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helpING late- diagnosed neurodivergent individuals to communicate their lived experience of masking through creative PRACTICE AND discussions



This project that is based around an analogy of masking posted in a blog by @autistic_phd titled "My Origami Child"

on Neurodiverse Connection.

Elise described the idea that her auDHD daughter was like a piece of origami paper; every day she had to fold herself into a shape that others enjoyed before she went out into the world, but as soon as she got home and she no longer had to hold herself in this shape she fell back into a piece of paper, and although she is back to herself, the creases never disappear.

This post went viral with over 100k views, 1000 likes, and 300 retweets within the first 24 hours, indicating how much it struck a chord with the community.


I would like to explore this analogy further and create a piece of artwork in Leeds for the public to engage with. 


(find out more about my masking experience below) 

I would like to bring together small groups of individuals who did not identify as neurodivergent until adulthood, (whether formally diagnosed or not), along with their friends and long term family to explore this analogy further while creating simple folded paper structures.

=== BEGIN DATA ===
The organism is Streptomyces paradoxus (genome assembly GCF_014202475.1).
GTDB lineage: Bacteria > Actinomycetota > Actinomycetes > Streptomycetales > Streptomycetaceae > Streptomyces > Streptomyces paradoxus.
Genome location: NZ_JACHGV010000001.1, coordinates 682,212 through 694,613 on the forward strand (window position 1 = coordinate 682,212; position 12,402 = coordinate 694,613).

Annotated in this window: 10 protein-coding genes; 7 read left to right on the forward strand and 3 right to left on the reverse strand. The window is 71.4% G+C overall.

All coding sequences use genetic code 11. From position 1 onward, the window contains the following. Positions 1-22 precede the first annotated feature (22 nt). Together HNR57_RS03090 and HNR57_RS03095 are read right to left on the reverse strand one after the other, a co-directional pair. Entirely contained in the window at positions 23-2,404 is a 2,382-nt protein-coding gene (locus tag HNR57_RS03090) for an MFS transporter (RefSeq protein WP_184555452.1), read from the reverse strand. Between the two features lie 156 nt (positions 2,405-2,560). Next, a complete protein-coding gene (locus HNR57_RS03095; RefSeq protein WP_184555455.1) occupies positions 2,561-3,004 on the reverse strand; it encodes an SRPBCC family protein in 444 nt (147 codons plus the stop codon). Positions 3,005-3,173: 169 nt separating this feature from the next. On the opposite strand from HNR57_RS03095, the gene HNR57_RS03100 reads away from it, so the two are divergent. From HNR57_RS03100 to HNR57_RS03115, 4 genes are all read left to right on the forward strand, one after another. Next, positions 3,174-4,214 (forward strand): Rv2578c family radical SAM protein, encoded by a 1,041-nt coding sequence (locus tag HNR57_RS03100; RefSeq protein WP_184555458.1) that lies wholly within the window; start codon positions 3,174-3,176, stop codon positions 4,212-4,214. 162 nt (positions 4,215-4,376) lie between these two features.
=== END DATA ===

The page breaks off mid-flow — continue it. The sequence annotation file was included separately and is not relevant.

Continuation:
In these reflective groups we will discuss masking in general, our own lived experiences and practices involving masking and our potential struggles in communicating this with friends and family who maybe do not see the effort of masking day to day.

Materials will be provided but sessions will be partially led by the input of attendees -  after making simple folded structures we may end up decorating these, adding writing, collage or other decorations depending on discussions.


I envision that some sheets will be repeatedly folded and unfolded many times, leading to the permanence of folds, the erosion of paper along the lines and ultimately the ripping of the paper, and their repair with masking tape.


This process will act to represent the every-day toll of masking and how it leads to overwhelm and breakdown.


There will be ​four free in-person sessions in Spring, at venues in Leeds. The location of these will be confirmed following discussions with potential attendees, to accomodate individual needs as much as possible.

Ticketed online sessions may be offered with accompanying craft packs mailed to attendees in advance. If there is a desire for more meet-ups for those who are unable to attend in person, or who are not Leeds based. 


The paper structures created during these reflective groups, along with ideas and experiences collected from the discussions, will inform my production of a final piece of hanging sculptural artwork. As a scientist I am also keen to include as much peer-reviewed and fact checked information into this as possible and I hope that the sculptures will reflect the experiences of individuals within the population that experience masking.

Attendees will be invited to the opening of the exhibition (planned for Summer) and may be offered the opportunity to exhibit their own work, story or insight as part of the exhibition. 


Tickets are PAYF.